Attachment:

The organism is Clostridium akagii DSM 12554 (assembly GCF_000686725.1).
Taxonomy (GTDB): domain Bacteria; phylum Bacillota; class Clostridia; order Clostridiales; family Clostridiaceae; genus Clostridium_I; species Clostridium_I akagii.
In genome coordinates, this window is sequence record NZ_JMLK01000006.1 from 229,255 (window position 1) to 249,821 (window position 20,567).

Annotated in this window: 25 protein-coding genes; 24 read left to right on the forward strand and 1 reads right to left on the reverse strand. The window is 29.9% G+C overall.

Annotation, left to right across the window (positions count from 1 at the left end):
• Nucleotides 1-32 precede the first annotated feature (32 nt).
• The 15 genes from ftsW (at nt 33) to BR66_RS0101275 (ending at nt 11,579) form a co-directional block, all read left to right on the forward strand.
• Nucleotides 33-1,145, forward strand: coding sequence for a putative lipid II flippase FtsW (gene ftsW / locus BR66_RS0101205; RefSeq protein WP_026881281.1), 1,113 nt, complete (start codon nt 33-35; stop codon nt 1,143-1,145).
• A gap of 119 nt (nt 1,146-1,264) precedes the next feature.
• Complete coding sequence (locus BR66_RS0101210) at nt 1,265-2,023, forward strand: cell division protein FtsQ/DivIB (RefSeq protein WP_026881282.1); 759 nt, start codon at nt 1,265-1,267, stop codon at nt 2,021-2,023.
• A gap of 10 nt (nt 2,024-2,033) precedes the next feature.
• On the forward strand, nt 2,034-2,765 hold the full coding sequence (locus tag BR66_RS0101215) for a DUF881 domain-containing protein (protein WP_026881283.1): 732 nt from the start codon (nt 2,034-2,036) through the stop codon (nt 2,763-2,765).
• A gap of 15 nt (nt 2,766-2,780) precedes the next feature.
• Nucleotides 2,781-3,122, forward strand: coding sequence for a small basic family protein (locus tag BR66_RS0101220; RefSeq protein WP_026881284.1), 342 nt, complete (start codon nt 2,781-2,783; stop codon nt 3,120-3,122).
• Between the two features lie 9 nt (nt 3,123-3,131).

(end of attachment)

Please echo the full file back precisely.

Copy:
The organism is Clostridium akagii DSM 12554 (assembly GCF_000686725.1).
Taxonomy (GTDB): domain Bacteria; phylum Bacillota; class Clostridia; order Clostridiales; family Clostridiaceae; genus Clostridium_I; species Clostridium_I akagii.
In genome coordinates, this window is sequence record NZ_JMLK01000006.1 from 229,255 (window position 1) to 249,821 (window position 20,567).

Annotated in this window: 25 protein-coding genes; 24 read left to right on the forward strand and 1 reads right to left on the reverse strand. The window is 29.9% G+C overall.

Annotation, left to right across the window (positions count from 1 at the left end):
• Nucleotides 1-32 precede the first annotated feature (32 nt).
• The 15 genes from ftsW (at nt 33) to BR66_RS0101275 (ending at nt 11,579) form a co-directional block, all read left to right on the forward strand.
• Nucleotides 33-1,145, forward strand: coding sequence for a putative lipid II flippase FtsW (gene ftsW / locus BR66_RS0101205; RefSeq protein WP_026881281.1), 1,113 nt, complete (start codon nt 33-35; stop codon nt 1,143-1,145).
• A gap of 119 nt (nt 1,146-1,264) precedes the next feature.
• Complete coding sequence (locus BR66_RS0101210) at nt 1,265-2,023, forward strand: cell division protein FtsQ/DivIB (RefSeq protein WP_026881282.1); 759 nt, start codon at nt 1,265-1,267, stop codon at nt 2,021-2,023.
• A gap of 10 nt (nt 2,024-2,033) precedes the next feature.
• On the forward strand, nt 2,034-2,765 hold the full coding sequence (locus tag BR66_RS0101215) for a DUF881 domain-containing protein (protein WP_026881283.1): 732 nt from the start codon (nt 2,034-2,036) through the stop codon (nt 2,763-2,765).
• A gap of 15 nt (nt 2,766-2,780) precedes the next feature.
• Nucleotides 2,781-3,122, forward strand: coding sequence for a small basic family protein (locus tag BR66_RS0101220; RefSeq protein WP_026881284.1), 342 nt, complete (start codon nt 2,781-2,783; stop codon nt 3,120-3,122).
• Between the two features lie 9 nt (nt 3,123-3,131).